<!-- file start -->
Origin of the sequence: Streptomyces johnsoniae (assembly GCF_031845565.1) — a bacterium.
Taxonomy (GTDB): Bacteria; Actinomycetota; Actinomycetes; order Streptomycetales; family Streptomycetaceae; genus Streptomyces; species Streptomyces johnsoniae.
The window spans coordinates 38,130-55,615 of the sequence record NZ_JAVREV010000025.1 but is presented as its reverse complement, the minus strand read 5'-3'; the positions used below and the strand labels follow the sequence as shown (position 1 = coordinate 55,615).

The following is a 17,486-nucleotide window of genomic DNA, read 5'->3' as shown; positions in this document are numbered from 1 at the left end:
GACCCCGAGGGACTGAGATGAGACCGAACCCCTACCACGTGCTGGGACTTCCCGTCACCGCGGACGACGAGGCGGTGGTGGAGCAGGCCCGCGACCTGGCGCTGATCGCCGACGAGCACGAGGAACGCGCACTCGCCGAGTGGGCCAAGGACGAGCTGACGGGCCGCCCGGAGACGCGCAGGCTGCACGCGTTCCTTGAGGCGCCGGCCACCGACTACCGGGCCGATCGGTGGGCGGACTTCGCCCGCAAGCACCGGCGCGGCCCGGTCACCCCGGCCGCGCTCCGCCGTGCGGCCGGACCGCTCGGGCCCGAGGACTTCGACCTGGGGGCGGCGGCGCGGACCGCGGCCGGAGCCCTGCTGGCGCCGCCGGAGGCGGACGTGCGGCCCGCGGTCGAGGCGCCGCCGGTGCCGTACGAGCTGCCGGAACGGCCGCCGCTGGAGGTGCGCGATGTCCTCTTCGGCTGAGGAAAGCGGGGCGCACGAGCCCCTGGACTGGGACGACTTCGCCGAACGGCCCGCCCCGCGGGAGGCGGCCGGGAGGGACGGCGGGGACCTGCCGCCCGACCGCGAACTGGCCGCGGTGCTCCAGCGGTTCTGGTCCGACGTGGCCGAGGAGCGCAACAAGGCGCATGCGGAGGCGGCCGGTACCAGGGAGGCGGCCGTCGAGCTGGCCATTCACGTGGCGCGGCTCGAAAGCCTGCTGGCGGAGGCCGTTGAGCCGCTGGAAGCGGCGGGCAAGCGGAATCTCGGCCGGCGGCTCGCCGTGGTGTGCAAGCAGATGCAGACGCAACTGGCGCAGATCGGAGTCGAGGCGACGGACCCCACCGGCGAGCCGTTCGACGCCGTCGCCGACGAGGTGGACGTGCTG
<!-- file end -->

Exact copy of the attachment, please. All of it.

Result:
Origin of the sequence: Streptomyces johnsoniae (assembly GCF_031845565.1) — a bacterium.
Taxonomy (GTDB): Bacteria; Actinomycetota; Actinomycetes; order Streptomycetales; family Streptomycetaceae; genus Streptomyces; species Streptomyces johnsoniae.
The window spans coordinates 38,130-55,615 of the sequence record NZ_JAVREV010000025.1 but is presented as its reverse complement, the minus strand read 5'-3'; the positions used below and the strand labels follow the sequence as shown (position 1 = coordinate 55,615).

The following is a 17,486-nucleotide window of genomic DNA, read 5'->3' as shown; positions in this document are numbered from 1 at the left end:
GACCCCGAGGGACTGAGATGAGACCGAACCCCTACCACGTGCTGGGACTTCCCGTCACCGCGGACGACGAGGCGGTGGTGGAGCAGGCCCGCGACCTGGCGCTGATCGCCGACGAGCACGAGGAACGCGCACTCGCCGAGTGGGCCAAGGACGAGCTGACGGGCCGCCCGGAGACGCGCAGGCTGCACGCGTTCCTTGAGGCGCCGGCCACCGACTACCGGGCCGATCGGTGGGCGGACTTCGCCCGCAAGCACCGGCGCGGCCCGGTCACCCCGGCCGCGCTCCGCCGTGCGGCCGGACCGCTCGGGCCCGAGGACTTCGACCTGGGGGCGGCGGCGCGGACCGCGGCCGGAGCCCTGCTGGCGCCGCCGGAGGCGGACGTGCGGCCCGCGGTCGAGGCGCCGCCGGTGCCGTACGAGCTGCCGGAACGGCCGCCGCTGGAGGTGCGCGATGTCCTCTTCGGCTGAGGAAAGCGGGGCGCACGAGCCCCTGGACTGGGACGACTTCGCCGAACGGCCCGCCCCGCGGGAGGCGGCCGGGAGGGACGGCGGGGACCTGCCGCCCGACCGCGAACTGGCCGCGGTGCTCCAGCGGTTCTGGTCCGACGTGGCCGAGGAGCGCAACAAGGCGCATGCGGAGGCGGCCGGTACCAGGGAGGCGGCCGTCGAGCTGGCCATTCACGTGGCGCGGCTCGAAAGCCTGCTGGCGGAGGCCGTTGAGCCGCTGGAAGCGGCGGGCAAGCGGAATCTCGGCCGGCGGCTCGCCGTGGTGTGCAAGCAGATGCAGACGCAACTGGCGCAGATCGGAGTCGAGGCGACGGACCCCACCGGCGAGCCGTTCGACGCCGTCGCCGACGAGGTGGACGTGCTG